- Instructional Focus and Professional Development Budget, plan, and coordinate ongoing, relevant professional learning for all staff using technologies; ensure or recommend a sufficient budget through the implementation and assessment process of emerging technologies.
- Team Building and Staffing Create and support collaborative teams for decision-making, technology support and professional learning in support of the organization’s mission, vision, and goals.
- Information Technology Management Lead the integration of technology into all appropriate areas of the organization.
- Communication Systems Management Use technology to improve communication and collaboration with stakeholders.
- Business Management Manage the budget and serve as strong business leader who guides purchasing decisions, and fosters mutually beneficial relationships with vendors, potential funders, and other key groups.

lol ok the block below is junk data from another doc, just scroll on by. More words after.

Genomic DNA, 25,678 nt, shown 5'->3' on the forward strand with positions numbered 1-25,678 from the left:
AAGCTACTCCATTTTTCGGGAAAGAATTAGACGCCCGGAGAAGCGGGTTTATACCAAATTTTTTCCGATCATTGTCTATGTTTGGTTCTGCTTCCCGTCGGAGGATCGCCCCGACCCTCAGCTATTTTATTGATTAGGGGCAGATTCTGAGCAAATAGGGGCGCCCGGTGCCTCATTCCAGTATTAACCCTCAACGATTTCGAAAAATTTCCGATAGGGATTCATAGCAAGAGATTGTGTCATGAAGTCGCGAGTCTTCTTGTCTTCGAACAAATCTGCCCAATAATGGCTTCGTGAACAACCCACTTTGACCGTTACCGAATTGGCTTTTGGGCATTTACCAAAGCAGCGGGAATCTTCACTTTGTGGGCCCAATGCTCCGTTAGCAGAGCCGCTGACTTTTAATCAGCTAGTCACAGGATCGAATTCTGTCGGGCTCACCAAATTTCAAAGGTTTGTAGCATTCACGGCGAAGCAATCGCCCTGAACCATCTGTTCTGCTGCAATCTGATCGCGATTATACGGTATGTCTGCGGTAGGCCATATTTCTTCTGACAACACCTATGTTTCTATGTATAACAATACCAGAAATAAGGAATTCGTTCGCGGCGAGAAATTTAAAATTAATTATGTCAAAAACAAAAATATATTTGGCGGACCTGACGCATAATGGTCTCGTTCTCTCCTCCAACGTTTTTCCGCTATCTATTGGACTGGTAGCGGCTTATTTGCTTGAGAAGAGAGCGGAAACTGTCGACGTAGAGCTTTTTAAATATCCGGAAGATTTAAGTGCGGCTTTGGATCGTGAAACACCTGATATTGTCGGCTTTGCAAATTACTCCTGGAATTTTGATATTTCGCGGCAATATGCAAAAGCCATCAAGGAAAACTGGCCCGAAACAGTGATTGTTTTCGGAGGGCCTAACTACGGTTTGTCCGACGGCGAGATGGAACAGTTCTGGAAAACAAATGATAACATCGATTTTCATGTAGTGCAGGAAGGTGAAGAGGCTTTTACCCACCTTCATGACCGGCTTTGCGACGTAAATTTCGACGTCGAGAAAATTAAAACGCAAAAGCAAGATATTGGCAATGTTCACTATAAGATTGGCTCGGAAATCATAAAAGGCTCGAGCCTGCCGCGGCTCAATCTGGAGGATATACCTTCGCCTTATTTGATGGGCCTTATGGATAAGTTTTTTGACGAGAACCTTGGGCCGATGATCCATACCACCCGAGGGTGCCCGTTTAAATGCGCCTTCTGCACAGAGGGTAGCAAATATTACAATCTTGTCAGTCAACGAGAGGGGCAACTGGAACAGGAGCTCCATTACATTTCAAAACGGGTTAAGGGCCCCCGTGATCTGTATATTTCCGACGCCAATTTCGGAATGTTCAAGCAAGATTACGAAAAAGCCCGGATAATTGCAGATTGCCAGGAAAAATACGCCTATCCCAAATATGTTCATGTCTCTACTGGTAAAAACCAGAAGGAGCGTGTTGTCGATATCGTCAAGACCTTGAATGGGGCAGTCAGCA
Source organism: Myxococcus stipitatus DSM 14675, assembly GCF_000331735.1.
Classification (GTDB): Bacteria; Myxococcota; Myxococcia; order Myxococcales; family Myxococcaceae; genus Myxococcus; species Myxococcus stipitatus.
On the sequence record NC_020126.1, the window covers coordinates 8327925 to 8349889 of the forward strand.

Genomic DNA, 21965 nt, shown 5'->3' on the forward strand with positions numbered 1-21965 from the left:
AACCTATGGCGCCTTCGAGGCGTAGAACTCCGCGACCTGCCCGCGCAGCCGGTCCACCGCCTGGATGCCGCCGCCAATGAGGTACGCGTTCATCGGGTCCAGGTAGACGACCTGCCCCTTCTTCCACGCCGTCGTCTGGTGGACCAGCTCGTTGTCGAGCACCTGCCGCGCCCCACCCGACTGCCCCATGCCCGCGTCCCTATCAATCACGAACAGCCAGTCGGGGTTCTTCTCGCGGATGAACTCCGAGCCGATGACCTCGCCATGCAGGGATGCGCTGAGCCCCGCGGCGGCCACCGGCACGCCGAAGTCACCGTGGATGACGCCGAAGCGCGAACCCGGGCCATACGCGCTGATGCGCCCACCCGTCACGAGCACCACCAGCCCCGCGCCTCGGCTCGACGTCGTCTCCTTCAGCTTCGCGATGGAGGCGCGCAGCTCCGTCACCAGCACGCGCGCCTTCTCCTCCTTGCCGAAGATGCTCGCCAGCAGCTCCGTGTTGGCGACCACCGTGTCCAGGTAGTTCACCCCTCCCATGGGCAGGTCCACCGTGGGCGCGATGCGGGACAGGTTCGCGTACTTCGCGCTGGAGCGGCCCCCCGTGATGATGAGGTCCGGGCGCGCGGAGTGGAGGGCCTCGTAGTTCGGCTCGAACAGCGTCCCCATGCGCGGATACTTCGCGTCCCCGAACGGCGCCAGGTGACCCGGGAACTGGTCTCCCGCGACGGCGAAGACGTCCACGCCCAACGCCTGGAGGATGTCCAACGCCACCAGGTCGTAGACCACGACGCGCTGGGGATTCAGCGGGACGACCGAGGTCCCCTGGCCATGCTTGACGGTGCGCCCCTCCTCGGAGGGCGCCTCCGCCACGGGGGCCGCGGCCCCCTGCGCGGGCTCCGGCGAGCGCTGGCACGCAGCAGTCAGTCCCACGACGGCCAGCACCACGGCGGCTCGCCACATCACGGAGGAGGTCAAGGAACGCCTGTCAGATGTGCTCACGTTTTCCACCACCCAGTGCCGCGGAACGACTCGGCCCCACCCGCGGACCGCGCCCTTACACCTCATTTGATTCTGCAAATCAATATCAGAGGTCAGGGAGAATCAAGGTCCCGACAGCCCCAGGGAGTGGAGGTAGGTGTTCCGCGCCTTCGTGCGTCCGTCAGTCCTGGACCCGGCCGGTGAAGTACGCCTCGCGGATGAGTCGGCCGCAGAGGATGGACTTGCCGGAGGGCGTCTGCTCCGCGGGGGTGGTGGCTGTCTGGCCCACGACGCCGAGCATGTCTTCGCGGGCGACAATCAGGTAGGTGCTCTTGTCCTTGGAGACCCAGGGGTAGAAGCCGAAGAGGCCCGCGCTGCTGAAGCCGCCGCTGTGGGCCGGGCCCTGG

- Data Management Implement and maintain systems and tools for gathering, mining, integrating, and reporting data.
- Data Privacy and Security Implement practices and systems to ensure the privacy and security of organizational data.
The thing that impressed me most about the CETL is that it recognizes that it takes all different backgrounds to have success in technology for a school district. The district must have the leadership and vision to move forward with technology. A district needs to have excellence in education to be able to implement technology so it is more than just a gimmick. Finally, the district needs to have the 1’s and 0’s knowledge to keep things running, and keep the district’s information secure. CoSN realizes that people come to EdTech positions from all different paths. The school administrator that is simply made the CIO. The teacher that loves using technology to reach their student; so she is made a technology coach. Sometimes, it could even be the geek hired to keep the computers running that assumes a leadership role.
Enough of the commercials. Anyway, after posting a tweet yesterday about getting my re-certification, someone asked me to share my story.
MY CETL journey